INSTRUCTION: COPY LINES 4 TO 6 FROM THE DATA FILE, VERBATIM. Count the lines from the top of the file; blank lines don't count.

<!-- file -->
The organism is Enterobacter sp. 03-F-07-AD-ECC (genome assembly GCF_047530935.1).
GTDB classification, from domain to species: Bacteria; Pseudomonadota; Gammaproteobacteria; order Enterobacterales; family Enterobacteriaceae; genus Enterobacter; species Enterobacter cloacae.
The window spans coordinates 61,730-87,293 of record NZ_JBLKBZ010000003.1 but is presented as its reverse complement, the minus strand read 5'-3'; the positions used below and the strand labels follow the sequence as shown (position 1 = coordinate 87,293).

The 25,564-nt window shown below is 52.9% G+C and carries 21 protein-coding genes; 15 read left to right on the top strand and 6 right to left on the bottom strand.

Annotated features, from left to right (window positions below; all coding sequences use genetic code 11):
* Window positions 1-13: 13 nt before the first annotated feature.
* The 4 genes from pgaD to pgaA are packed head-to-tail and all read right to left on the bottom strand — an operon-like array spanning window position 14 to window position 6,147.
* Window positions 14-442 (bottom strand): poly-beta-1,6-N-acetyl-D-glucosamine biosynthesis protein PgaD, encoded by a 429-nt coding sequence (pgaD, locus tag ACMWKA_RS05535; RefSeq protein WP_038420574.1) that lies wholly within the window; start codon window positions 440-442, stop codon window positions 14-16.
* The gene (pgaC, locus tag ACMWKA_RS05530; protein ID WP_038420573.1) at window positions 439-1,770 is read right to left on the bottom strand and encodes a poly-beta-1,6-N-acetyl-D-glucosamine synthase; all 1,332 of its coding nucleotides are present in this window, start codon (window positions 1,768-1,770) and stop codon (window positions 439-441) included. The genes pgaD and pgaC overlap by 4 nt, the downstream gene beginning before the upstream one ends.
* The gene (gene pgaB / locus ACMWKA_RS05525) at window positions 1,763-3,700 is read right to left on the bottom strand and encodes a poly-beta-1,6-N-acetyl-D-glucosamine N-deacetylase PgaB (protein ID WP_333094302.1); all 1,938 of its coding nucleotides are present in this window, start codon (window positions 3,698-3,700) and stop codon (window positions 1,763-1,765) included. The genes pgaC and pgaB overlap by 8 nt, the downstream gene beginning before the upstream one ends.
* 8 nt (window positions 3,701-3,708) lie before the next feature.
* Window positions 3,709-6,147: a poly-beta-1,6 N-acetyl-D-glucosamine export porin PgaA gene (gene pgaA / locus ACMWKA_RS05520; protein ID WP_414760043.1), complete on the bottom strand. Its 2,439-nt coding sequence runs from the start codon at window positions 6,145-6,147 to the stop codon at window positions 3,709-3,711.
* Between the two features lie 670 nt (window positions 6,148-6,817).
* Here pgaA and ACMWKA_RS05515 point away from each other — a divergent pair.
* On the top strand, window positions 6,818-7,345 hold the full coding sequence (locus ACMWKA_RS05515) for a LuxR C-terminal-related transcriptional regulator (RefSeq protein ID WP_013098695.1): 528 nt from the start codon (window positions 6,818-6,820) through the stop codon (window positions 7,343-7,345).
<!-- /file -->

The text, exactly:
The 25,564-nt window shown below is 52.9% G+C and carries 21 protein-coding genes; 15 read left to right on the top strand and 6 right to left on the bottom strand.

Annotated features, from left to right (window positions below; all coding sequences use genetic code 11):
* Window positions 1-13: 13 nt before the first annotated feature.